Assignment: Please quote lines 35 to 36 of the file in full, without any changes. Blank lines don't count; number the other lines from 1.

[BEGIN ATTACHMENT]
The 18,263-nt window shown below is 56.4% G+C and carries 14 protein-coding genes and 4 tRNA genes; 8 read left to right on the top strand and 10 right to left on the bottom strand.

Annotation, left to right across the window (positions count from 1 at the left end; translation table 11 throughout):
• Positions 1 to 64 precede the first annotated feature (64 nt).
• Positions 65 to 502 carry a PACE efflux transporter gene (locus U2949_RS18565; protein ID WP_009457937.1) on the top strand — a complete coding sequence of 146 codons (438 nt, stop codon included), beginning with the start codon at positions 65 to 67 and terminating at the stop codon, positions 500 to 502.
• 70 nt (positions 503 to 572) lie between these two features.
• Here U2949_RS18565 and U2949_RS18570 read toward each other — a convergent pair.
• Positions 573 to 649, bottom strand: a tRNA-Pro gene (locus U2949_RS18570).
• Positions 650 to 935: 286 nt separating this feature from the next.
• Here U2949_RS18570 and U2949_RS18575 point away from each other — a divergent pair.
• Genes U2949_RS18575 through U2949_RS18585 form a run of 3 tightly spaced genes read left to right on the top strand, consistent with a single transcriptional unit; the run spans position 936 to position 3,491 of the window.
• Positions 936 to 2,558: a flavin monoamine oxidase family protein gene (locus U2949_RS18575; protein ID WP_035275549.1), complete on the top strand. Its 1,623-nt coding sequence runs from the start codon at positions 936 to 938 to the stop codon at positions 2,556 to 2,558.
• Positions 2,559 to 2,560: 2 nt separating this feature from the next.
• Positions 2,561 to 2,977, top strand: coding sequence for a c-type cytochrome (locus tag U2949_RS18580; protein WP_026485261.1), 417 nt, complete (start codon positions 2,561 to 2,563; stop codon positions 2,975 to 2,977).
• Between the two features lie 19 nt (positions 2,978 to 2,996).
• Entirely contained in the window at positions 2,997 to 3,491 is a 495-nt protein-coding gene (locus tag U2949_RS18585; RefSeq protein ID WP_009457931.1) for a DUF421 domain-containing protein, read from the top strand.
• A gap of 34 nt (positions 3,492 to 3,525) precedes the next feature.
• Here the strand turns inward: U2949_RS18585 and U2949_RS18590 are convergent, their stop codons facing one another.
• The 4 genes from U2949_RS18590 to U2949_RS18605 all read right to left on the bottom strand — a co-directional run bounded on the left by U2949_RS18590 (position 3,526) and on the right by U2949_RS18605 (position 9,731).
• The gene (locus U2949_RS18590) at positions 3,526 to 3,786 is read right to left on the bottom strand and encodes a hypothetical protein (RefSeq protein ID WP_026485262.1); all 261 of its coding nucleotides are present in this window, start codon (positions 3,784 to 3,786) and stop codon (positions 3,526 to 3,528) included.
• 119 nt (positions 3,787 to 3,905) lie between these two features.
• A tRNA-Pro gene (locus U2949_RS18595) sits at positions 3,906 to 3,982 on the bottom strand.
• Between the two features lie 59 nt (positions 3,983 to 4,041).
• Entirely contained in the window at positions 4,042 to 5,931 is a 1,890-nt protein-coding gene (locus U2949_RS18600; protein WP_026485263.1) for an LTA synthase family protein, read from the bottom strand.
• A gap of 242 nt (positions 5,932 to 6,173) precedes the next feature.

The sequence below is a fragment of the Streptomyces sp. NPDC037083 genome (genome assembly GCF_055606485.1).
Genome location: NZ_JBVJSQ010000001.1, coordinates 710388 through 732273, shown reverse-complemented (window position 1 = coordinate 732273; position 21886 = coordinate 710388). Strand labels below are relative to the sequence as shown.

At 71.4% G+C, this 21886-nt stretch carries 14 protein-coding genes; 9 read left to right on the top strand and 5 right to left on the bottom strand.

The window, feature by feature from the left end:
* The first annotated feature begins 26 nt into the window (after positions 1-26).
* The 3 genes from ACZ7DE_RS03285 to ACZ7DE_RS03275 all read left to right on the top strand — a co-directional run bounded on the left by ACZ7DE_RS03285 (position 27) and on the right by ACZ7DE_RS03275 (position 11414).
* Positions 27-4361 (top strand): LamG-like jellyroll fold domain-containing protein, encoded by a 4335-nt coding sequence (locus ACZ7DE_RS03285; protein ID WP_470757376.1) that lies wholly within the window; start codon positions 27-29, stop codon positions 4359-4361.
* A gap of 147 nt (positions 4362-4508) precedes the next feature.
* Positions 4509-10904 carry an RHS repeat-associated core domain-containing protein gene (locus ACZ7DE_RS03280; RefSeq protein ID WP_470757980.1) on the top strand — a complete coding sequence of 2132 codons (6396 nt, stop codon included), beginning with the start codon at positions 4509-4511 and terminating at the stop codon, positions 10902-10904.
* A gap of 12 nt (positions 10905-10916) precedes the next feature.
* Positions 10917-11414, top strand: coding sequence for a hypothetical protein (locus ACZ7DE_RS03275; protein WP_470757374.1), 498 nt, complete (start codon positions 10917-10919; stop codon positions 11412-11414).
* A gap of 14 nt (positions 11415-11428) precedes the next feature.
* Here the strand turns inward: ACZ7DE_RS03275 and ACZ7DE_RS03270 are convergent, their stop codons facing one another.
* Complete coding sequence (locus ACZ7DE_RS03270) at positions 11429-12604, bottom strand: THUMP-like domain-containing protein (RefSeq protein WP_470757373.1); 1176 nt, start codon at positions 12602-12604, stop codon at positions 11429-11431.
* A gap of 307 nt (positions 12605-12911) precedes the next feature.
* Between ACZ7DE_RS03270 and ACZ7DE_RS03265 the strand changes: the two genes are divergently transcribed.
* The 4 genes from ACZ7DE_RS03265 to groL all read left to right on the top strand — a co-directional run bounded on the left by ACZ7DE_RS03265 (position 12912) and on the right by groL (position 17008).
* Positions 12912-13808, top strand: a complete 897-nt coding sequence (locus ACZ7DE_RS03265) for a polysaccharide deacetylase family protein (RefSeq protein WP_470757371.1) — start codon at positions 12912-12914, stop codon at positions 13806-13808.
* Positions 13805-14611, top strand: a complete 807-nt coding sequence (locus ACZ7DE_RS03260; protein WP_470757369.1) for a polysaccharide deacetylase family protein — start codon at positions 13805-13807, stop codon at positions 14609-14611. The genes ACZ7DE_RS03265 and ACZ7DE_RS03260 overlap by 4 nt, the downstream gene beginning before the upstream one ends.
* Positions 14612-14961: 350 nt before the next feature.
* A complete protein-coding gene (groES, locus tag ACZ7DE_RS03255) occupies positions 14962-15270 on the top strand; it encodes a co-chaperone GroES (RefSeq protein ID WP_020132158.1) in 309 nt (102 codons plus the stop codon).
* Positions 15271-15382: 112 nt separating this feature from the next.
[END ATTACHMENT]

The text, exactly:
* Positions 10917-11414, top strand: coding sequence for a hypothetical protein (locus ACZ7DE_RS03275; protein WP_470757374.1), 498 nt, complete (start codon positions 10917-10919; stop codon positions 11412-11414).
* A gap of 14 nt (positions 11415-11428) precedes the next feature.